Intrinsic value is great, and it is easy to see how everything we have discussed to this point adds value to a company’s bottom line, but nothing quantifies the case better than direct financial impact. This takes the form of lower penalty payments, proactive measures that lead to direct costs savings, improvements on investor relations (that lead to bigger/better investment), increased shareholder value, and sales/business increases directly attributable to responsible business practices.
Socially responsible investment is also leading to an improved access to capital from VC funding and support. This is an enormous growth market. According to the Doughty Centre’s research, 881 companies are now signatories of the UN-backed Principles for Responsible Investment (PRI). This indicates an increase of 30% in just 12 months and represents a whopping $22 trillion assets under management. This is something that investors and VC’s sit up and take notice of. It indicates that companies with strong CR policies will gain competitive advantage regarding international markets and access to finance.
CSR does not just deal with charities and causes. By definition, it also involves those actions that demonstrate a responsibility on the part of the company to do the morally and ethically “right” thing in their given market sector.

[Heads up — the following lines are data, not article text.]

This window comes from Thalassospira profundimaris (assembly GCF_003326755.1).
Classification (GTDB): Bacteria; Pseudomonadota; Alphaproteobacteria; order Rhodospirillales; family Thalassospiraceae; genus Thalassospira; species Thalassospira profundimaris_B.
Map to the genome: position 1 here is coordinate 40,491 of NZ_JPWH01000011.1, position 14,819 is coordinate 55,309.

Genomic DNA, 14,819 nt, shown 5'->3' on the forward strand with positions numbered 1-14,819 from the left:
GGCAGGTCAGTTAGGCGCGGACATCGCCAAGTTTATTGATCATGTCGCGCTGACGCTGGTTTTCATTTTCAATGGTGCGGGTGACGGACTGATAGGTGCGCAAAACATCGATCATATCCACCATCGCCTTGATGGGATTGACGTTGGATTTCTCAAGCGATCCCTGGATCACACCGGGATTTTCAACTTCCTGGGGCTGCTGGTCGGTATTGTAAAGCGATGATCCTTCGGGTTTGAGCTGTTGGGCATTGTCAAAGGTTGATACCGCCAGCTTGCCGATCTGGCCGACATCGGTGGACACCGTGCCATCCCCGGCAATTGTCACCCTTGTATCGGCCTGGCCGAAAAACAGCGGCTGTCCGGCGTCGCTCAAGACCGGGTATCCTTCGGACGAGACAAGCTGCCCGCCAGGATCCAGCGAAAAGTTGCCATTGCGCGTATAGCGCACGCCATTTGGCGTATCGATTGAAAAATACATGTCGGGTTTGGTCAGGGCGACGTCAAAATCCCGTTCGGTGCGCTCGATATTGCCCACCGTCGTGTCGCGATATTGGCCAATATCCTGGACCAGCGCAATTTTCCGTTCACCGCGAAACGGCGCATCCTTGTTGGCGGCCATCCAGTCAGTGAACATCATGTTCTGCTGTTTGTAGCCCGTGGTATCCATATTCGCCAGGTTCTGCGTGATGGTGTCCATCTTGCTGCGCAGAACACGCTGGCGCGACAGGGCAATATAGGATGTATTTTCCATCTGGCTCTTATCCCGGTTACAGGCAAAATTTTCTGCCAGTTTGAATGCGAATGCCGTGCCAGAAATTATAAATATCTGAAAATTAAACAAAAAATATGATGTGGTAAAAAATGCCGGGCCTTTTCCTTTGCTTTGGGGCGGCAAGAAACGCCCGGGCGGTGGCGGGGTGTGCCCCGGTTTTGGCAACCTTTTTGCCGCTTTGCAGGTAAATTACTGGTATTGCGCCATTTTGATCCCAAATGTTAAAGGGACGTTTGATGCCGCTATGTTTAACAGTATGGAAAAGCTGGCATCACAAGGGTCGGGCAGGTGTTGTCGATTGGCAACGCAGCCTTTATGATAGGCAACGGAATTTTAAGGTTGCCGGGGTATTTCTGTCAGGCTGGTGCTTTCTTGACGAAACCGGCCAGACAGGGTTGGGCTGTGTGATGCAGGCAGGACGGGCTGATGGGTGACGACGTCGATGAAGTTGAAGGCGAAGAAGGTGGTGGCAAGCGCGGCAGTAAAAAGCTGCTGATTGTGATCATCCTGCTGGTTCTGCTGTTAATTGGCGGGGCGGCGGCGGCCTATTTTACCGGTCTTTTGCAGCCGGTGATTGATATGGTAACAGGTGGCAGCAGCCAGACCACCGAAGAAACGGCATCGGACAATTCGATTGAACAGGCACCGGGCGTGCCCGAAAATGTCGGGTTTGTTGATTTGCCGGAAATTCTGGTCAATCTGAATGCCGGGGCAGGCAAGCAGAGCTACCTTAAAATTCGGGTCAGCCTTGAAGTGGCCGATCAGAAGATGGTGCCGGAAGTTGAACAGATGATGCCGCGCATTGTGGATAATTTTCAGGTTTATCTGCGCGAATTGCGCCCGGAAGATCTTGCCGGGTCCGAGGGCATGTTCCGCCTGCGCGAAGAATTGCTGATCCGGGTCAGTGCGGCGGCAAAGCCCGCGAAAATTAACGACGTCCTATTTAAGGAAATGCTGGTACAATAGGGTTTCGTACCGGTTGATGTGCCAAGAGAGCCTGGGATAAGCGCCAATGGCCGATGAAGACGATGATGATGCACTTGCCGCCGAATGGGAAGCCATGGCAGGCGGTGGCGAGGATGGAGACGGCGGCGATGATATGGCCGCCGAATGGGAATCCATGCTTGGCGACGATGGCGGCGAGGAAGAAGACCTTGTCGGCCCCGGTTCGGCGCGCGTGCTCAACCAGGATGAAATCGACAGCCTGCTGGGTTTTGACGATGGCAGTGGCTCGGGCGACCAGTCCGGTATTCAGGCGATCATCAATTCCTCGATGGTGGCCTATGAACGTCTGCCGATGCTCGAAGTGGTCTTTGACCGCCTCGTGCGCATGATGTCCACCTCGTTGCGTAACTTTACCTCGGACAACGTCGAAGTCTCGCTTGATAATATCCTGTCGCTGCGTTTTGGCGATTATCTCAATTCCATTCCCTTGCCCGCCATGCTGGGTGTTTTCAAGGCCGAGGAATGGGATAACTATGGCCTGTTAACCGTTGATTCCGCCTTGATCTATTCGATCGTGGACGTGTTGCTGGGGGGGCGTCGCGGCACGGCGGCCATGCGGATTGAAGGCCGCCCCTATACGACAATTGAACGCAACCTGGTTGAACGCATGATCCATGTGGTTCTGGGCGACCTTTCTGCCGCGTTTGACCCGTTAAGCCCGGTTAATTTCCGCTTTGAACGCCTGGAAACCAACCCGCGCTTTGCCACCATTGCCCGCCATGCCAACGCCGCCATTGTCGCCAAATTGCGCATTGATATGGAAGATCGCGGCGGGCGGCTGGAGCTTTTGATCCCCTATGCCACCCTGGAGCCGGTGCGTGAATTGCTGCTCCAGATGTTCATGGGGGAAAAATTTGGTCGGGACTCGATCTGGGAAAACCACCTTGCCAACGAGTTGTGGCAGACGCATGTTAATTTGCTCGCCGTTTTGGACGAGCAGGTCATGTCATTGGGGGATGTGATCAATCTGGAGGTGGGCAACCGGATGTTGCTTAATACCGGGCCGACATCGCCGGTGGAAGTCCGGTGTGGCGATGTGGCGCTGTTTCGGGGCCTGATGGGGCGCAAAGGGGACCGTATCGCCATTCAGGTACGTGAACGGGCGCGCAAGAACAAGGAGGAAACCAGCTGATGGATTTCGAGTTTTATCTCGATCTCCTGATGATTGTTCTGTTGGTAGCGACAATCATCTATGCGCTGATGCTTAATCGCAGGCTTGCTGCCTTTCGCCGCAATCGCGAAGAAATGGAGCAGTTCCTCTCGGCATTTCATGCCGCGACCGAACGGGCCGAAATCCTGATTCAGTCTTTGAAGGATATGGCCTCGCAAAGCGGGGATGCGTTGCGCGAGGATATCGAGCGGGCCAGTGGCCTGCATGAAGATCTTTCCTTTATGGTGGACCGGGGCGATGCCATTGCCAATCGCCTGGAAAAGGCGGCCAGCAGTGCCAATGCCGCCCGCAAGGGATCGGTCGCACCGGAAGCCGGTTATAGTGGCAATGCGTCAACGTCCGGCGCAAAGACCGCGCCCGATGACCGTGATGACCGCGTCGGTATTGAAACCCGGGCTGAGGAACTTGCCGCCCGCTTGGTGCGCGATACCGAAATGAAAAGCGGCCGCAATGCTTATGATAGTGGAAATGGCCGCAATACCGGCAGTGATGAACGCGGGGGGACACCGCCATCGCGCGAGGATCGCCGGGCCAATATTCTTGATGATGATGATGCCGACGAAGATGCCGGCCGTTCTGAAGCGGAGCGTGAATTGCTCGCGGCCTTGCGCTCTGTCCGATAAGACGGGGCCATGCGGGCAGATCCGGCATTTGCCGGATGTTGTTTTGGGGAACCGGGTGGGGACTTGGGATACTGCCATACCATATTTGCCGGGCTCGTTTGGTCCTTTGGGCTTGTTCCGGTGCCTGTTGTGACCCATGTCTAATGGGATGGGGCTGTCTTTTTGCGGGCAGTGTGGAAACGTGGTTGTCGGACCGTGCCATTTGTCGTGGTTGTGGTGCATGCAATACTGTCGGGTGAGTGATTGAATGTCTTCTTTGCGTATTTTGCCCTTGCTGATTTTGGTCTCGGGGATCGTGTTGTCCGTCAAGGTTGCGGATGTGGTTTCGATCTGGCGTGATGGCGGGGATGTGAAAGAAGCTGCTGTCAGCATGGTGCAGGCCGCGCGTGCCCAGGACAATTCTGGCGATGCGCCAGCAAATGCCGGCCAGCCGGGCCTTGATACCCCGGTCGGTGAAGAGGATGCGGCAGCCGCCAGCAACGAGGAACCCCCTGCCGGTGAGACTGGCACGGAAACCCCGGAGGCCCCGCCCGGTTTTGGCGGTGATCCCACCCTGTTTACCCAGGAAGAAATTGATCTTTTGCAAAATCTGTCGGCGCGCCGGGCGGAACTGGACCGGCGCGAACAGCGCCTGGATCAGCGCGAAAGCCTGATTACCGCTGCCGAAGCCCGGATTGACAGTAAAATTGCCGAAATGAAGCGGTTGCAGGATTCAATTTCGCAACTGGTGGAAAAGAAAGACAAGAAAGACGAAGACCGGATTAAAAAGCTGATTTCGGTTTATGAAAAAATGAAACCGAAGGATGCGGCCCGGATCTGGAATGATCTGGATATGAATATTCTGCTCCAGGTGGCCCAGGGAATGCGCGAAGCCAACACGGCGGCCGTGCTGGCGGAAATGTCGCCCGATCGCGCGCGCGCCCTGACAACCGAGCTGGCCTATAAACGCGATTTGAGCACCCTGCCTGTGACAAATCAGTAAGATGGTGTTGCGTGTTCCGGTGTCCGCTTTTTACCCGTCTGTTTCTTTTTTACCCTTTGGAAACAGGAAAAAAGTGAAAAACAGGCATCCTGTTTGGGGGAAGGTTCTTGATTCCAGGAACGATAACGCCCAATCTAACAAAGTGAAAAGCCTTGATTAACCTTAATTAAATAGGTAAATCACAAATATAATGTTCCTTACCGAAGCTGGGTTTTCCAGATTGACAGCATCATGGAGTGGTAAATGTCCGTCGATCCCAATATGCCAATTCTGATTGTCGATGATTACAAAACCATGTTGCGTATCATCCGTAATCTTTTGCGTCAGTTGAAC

The Doughty Centre research further states that there is growing evidence that mainstream investors and financial analysts are paying greater attention to CSR-related issues and more generally to intangible assets and intellectual capital. This is likely to increase the profile of CSR issues in the financial valuation of enterprises.
CSR does not just deal with charities and causes. By definition, it also involves those actions that demonstrate a responsibility on the part of the company to do the morally and ethically “right” thing in their given market sector.
Case Study: 7Spears takes seriously its commitment to being compliant to ISO and industry standards regarding the operations of our company. Due to the lack of regulations governing the security industry, our compliance is not mandatory and strictly voluntary. We have made the financial and time investment to be ISO 9001 compliant. We ensure that we abide by relevant ASIS guidelines and standards, despite the fact that some of our competitors cut corners on these issues. We feel that it is the right thing to do and our customers seem to agree.
There have been several times that we have had a potential client referred to us that is attracted to our company’s service to a mutual acquaintance. Despite the recommendation/referral, the question is often posed, “What separates you from your competitor?” or “I am considering several companies for this job, why should I pick you?”. Not only are we able to outline some of the CSR initiatives we are involved in, we are able to articulate our voluntary compliance to non-mandatory standards and guidelines. Our experience has shown that this is an enormous market differentiator and, we suspect, has led to us winning competitive bids and contracts.